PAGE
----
Luxury firms Porsche and Audi are putting the final touches to a pair of co-developed high-performance electric SUVs, each of which will serve as a spearhead for a new family of premium-orientated and tech-rich electric cars built on an all-new architecture.
The new Porsche Macan EV and Audi Q6 E-tron – each technically unrelated to any existing models in their respective manufacturers’ portfolios – represent the next step in the rapid electrification plans laid out by the two German marques.
Each will serve as an electric alternative to their respective most popular combustion-engined models and should rapidly accelerate both Audi’s and Porsche’s transition to all-out electrification.
Porsche Macan EV
Porsche will look to build on the huge success of its debut EV, the Taycan, with a new electric take on the Macan SUV, which has been its best- selling car globally since 2015.
The Macan EV, due on sale next year, will arrive in dealerships around nine years after the current petrol-engined car, which was heavily updated in 2019, was revealed. But it won’t immediately replace its combustion-engined forebear; much like the Porsche Panamera remains on sale alongside the similarly sized and positioned Taycan, Porsche will continue to sell the existing Macan alongside the EV – although it has yet to give a fixed timeline for the model line going purely electric.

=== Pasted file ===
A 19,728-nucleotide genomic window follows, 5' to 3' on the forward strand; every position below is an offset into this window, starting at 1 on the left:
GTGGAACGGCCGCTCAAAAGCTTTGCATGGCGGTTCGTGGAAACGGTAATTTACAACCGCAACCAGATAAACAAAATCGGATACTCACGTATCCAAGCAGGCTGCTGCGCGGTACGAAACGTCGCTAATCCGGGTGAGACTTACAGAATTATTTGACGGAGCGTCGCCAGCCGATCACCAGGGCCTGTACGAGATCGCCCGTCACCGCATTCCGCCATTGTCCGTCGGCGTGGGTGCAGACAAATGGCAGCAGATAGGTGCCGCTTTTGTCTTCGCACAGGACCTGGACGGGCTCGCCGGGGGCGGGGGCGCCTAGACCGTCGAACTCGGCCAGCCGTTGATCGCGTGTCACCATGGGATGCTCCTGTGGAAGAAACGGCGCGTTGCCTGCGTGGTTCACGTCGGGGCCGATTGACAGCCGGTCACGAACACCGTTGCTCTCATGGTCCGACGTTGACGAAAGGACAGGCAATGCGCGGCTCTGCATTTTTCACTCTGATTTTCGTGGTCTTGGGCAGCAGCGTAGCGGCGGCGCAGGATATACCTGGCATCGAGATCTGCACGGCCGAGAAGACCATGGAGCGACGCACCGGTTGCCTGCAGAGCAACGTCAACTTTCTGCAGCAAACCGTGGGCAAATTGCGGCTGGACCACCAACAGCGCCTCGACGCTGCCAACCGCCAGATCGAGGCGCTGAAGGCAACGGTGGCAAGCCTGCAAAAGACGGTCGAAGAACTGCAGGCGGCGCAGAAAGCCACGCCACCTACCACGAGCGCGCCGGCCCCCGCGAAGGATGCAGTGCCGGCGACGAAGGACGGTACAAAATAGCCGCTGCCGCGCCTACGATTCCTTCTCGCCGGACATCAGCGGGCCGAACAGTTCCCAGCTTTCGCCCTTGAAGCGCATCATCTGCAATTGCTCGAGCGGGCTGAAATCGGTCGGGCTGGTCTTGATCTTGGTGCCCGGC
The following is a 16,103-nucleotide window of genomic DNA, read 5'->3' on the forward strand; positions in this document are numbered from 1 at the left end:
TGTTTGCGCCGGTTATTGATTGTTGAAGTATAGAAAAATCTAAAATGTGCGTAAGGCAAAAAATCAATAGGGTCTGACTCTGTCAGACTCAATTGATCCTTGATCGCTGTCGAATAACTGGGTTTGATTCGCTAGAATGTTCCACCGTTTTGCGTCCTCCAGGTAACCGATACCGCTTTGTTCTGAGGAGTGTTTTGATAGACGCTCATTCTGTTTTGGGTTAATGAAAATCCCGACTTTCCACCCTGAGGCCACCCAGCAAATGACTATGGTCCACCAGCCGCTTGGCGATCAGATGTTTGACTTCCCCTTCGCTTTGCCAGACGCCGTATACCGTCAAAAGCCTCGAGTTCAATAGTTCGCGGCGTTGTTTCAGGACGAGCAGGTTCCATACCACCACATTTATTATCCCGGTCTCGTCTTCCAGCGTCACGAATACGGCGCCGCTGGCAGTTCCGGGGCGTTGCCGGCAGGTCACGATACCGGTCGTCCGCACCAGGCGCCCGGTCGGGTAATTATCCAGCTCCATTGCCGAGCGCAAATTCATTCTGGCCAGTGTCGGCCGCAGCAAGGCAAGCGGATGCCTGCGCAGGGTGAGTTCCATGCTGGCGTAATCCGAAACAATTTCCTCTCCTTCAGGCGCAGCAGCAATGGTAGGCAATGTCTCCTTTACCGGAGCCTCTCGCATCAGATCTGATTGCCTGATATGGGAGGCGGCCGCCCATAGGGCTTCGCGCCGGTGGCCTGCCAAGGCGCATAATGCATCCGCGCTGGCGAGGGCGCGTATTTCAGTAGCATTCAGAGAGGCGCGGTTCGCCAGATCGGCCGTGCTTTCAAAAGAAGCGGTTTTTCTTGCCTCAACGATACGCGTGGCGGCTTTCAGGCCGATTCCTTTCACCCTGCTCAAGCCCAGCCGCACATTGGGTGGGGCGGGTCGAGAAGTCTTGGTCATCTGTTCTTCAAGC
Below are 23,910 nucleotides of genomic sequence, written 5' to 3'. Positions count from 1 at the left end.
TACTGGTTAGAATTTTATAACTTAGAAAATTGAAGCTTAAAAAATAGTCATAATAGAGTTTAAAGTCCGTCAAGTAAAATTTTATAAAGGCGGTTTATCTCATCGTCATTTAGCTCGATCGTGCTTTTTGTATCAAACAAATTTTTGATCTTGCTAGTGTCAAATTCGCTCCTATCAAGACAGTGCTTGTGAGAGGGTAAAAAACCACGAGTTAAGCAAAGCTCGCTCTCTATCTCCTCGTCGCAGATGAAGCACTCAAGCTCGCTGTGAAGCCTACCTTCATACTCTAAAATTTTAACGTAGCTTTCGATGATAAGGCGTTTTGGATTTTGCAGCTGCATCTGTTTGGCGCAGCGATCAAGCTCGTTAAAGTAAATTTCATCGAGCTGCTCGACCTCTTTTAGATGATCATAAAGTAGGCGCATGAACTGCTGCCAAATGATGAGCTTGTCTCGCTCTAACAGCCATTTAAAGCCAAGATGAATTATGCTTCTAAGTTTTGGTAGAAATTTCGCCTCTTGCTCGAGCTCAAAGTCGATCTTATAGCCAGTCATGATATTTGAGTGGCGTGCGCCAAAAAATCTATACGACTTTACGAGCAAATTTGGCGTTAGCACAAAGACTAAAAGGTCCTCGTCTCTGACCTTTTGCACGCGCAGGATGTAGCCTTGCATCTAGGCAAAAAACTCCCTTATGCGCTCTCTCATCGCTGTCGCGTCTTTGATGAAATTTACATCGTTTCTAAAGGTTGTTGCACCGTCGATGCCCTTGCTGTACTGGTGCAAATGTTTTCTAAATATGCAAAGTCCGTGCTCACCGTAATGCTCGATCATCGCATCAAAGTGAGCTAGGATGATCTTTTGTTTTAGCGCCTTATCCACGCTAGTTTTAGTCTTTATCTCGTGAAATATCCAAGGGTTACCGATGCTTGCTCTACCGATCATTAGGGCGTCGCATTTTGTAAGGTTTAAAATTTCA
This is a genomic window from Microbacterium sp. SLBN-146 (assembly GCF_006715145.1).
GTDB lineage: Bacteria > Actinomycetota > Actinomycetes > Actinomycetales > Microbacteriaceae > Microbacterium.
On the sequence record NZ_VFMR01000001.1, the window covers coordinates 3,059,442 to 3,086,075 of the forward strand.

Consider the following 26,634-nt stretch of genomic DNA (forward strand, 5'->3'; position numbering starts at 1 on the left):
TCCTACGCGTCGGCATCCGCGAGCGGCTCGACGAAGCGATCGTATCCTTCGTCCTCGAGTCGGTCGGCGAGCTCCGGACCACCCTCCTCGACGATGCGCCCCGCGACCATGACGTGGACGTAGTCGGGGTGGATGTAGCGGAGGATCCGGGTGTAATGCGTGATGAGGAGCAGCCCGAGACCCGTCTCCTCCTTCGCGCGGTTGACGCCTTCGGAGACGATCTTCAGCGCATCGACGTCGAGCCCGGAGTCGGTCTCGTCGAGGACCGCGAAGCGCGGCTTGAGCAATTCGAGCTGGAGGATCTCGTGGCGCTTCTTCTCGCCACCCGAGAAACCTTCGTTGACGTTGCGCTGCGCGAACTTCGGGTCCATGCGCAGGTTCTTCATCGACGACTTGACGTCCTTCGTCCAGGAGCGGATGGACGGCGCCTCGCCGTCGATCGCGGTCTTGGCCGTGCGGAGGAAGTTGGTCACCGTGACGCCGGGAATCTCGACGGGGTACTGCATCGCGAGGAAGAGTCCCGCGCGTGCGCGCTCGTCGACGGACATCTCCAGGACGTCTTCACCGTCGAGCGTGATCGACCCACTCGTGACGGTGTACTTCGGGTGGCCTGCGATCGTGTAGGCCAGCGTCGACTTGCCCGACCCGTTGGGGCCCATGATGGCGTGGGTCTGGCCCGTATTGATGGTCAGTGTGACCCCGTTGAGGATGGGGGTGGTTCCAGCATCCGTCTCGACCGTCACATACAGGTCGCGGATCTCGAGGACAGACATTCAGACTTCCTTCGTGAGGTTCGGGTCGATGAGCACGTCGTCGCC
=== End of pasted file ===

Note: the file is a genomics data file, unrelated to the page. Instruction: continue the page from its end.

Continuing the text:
The Macan EV will be one of the first production cars to use Porsche and Audi’s Premium Platform Electric (PPE) architecture, which combines lements of the J1 architecture – used by the Porsche Taycan and Audi E-tron GT – and the MEB platform used more widely by the Volkswagen Group’s more mainstream EVs.
The PPE structure will form the basis of the group’s more dynamically focused and upmarket EVs, but so far only Porsche and Audi have confirmed its use for production cars. Lamborghini’s first EV is now expected to arrive after the group’s SSP platform is introduced and Bentley has lined up the new Artemis platform, currently in development at Audi, for its own first EV.
Porsche, unlike Volkswagen and Audi, decided not to adapt ICE car platforms for its first wave of EVs. Its R&D boss, Michael Steiner, said that “there’s always some compromise in weight, package and other dimensions” with a multi-powertrain platform.